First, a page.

White House budget officials said last night that they would recommend that President Clinton veto the latest version of the District budget passed by the House.

On a 216 to 210 vote, the House last night approved the D.C. budget for the fiscal year that began Oct. 1. It was the fifth version the House has approved since July.

But lawmakers restored a provision barring private clinics that receive federal money, such as Whitman-Walker, from distributing needles to drug addicts to curb the spread of AIDS and HIV.

That drew an immediate objection from the White House Budget Office, which said the private clinic prohibition is "unacceptable."

The president would have signed the bill, budget officials said, if the House had kept a previous version of the city's $4.7 billion budget that allowed private clinics to distribute needles without losing federal money.

Many House Republicans contend that distributing needles to addicts encourages drug abuse. Senators, including some Republicans, were willing to permit needle exchanges by private clinics and pressed for that in the city budget.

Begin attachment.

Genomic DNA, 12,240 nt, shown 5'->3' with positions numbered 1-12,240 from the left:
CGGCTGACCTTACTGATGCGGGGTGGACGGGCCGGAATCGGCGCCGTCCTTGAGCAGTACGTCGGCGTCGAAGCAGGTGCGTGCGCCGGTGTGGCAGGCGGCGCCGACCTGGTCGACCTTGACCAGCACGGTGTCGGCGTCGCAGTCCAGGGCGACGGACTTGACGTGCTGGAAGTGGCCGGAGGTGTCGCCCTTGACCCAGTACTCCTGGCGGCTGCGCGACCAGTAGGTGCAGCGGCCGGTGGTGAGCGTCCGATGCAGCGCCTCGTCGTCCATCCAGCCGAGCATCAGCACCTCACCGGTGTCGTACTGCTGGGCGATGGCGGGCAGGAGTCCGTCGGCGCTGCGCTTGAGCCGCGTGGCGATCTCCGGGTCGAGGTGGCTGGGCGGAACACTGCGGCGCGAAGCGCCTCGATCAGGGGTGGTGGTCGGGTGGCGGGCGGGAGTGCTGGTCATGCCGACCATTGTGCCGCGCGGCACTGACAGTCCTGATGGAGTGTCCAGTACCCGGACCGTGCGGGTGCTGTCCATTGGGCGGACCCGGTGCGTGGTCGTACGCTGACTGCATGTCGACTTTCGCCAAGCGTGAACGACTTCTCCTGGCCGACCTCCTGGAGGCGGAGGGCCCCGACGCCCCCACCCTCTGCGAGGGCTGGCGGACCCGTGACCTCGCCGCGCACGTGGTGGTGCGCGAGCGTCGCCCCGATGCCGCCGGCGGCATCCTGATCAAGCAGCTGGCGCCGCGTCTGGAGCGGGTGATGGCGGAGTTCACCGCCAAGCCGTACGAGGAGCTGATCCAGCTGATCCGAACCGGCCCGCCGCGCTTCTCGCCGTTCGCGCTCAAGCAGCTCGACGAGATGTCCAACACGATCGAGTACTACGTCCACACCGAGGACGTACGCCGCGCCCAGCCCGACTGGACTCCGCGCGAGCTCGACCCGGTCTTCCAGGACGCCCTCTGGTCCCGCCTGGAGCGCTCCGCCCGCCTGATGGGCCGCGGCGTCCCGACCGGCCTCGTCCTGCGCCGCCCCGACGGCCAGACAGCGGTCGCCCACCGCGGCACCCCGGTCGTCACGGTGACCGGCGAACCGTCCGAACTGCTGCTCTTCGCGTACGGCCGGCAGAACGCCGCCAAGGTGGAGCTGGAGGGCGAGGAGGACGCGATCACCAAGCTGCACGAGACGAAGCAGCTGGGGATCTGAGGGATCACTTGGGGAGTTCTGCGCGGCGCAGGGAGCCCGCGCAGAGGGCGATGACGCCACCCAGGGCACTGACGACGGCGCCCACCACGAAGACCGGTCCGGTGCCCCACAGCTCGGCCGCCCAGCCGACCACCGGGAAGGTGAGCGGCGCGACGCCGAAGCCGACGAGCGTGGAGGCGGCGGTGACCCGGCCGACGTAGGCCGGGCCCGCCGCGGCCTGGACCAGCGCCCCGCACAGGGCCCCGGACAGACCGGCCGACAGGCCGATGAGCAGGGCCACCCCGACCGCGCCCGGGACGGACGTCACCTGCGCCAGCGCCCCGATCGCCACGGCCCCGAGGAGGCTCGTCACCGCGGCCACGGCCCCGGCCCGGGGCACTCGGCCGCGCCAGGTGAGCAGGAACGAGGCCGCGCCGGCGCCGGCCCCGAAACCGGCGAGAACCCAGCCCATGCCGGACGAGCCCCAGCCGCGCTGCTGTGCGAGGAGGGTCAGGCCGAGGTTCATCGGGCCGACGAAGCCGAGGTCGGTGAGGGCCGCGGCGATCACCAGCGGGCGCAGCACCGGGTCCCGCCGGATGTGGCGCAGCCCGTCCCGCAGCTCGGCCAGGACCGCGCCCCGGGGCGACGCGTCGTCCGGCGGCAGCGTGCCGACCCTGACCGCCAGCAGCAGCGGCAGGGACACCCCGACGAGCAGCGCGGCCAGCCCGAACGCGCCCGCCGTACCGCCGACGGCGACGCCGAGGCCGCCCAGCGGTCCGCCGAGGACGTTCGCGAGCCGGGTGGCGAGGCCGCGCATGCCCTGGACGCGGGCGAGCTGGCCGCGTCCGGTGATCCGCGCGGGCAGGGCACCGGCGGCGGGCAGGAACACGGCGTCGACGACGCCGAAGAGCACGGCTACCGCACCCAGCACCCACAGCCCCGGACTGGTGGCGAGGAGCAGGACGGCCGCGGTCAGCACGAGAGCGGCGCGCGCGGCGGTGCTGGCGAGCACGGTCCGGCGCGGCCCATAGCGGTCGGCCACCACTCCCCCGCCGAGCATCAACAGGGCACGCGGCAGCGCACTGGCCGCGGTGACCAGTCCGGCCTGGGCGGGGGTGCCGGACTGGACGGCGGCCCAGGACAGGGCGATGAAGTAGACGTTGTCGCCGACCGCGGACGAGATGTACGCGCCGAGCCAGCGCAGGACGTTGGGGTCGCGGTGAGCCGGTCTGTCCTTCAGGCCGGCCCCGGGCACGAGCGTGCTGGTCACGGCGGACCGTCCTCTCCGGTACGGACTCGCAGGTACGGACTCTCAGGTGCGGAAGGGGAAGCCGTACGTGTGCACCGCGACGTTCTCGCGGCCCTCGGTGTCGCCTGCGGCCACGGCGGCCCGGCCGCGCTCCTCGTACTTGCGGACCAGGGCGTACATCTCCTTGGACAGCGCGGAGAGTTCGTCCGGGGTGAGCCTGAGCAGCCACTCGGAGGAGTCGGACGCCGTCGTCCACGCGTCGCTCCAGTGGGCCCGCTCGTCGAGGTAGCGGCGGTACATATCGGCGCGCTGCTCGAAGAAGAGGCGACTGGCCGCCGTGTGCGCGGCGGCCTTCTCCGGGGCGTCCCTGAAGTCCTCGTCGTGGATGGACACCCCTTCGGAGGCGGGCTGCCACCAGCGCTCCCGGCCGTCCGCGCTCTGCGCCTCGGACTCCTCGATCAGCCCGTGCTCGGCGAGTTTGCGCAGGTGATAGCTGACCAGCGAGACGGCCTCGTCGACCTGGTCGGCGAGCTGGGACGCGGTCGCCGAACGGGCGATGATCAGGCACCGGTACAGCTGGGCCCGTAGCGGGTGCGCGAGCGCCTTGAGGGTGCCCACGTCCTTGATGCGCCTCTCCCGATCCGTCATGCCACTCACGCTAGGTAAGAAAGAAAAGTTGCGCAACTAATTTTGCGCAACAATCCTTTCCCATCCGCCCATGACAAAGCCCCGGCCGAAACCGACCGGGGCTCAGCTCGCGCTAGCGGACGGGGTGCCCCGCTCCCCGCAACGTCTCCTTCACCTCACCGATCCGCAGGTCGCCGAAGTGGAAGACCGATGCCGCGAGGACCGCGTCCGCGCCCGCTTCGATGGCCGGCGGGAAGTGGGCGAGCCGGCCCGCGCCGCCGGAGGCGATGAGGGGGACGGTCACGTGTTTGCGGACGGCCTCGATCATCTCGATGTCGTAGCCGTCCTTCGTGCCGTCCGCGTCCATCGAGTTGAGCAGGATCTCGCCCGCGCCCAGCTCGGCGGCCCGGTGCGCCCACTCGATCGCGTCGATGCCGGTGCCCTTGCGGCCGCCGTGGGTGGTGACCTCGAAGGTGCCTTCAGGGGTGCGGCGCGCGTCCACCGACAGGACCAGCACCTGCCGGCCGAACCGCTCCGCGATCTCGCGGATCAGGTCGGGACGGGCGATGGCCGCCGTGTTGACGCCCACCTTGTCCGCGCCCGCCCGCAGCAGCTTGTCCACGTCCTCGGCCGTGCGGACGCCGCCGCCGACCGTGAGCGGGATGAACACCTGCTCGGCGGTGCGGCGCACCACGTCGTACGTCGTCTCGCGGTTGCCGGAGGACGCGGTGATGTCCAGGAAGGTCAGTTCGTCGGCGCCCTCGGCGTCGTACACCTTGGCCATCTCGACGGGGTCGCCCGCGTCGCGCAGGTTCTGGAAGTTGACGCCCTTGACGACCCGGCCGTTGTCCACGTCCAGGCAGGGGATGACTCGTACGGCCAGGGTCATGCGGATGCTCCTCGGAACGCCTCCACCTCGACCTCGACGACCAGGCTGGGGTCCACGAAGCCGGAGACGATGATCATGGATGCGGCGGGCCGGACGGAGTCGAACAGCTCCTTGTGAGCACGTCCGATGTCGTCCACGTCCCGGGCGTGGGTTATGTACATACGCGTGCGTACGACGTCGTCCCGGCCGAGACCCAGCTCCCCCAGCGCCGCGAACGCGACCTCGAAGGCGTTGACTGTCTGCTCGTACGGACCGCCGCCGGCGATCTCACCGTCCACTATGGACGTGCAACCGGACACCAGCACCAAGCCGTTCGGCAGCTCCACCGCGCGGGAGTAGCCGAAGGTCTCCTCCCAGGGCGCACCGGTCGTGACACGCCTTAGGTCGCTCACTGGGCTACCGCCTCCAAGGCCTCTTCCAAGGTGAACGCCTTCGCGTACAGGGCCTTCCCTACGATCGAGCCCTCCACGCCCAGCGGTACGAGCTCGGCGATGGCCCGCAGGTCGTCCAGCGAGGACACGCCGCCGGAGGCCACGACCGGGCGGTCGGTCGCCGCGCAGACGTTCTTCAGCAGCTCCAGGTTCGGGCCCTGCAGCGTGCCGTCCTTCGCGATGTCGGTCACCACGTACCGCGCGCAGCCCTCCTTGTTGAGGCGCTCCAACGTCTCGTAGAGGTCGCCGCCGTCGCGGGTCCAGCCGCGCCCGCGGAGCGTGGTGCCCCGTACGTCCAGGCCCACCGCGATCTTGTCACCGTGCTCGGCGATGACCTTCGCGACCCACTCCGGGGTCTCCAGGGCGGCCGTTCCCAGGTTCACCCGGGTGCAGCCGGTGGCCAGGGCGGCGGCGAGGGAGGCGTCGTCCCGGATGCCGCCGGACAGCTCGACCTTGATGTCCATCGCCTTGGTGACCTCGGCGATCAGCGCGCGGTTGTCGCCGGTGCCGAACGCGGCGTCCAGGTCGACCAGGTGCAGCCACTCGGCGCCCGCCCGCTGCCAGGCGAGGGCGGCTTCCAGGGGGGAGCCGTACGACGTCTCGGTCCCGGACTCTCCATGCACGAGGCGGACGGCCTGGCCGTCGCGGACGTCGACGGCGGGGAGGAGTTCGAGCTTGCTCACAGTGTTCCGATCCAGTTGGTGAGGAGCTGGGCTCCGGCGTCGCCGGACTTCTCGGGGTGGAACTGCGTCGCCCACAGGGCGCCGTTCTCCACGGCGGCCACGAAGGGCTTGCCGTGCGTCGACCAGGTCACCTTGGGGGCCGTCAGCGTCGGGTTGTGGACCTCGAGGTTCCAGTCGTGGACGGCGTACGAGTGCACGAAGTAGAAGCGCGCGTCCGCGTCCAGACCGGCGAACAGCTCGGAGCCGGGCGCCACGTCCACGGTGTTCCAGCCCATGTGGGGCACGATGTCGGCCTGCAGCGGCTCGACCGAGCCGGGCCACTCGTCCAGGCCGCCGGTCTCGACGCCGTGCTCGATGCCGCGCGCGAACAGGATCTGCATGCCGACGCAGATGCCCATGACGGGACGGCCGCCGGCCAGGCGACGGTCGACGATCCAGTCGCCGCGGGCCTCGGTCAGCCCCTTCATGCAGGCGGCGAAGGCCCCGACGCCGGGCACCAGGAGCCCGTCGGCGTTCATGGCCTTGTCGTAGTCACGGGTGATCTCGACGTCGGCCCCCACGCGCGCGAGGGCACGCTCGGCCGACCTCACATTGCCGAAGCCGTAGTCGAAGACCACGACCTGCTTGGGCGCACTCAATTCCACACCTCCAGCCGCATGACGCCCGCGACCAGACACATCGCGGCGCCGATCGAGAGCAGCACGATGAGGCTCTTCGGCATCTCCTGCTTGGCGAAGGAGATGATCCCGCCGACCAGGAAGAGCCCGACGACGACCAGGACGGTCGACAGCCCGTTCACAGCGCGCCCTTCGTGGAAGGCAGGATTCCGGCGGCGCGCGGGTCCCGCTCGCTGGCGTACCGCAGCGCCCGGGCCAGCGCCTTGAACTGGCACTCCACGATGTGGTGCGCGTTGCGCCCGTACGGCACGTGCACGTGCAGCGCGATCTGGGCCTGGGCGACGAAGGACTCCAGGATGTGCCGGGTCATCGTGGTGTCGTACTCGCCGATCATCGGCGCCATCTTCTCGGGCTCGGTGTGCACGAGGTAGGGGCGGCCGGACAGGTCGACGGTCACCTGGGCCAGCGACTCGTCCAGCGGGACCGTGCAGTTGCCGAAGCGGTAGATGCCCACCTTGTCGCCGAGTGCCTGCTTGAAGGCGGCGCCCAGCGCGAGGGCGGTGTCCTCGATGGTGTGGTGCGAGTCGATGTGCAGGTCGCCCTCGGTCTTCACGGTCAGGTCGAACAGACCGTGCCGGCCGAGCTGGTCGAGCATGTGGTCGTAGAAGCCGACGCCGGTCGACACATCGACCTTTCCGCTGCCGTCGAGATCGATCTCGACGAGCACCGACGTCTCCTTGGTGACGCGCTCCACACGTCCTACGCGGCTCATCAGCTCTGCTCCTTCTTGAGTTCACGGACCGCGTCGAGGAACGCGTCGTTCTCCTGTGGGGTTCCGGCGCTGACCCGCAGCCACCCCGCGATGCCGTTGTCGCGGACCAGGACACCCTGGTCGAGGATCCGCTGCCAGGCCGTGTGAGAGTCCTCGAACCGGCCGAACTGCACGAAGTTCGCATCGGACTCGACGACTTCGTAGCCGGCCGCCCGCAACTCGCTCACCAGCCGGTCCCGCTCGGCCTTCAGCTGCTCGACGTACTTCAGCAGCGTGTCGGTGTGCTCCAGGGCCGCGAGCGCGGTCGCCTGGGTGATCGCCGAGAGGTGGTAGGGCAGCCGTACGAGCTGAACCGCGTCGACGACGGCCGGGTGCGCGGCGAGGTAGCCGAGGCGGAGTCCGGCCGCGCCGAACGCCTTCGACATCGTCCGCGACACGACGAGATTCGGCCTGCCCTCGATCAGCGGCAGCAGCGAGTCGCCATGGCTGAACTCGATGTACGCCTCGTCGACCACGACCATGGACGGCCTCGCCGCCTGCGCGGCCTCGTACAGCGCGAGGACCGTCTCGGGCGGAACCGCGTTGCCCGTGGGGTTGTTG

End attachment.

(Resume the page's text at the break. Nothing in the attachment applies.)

Earlier yesterday, Clinton, as expected, vetoed a version of the District's budget that had been merged with a labor, health and human services and education spending bill.

Clinton vetoed that bill because of objections he had to the labor spending bill. He has said he would sign the D.C. bill if it came to him separately or as part of another bill he supports.

The House, in its vote last night, tried to send a separate bill, but Clinton administration officials said the change made in the needle exchange provision "undercuts the progress that has been made" on the city's budget.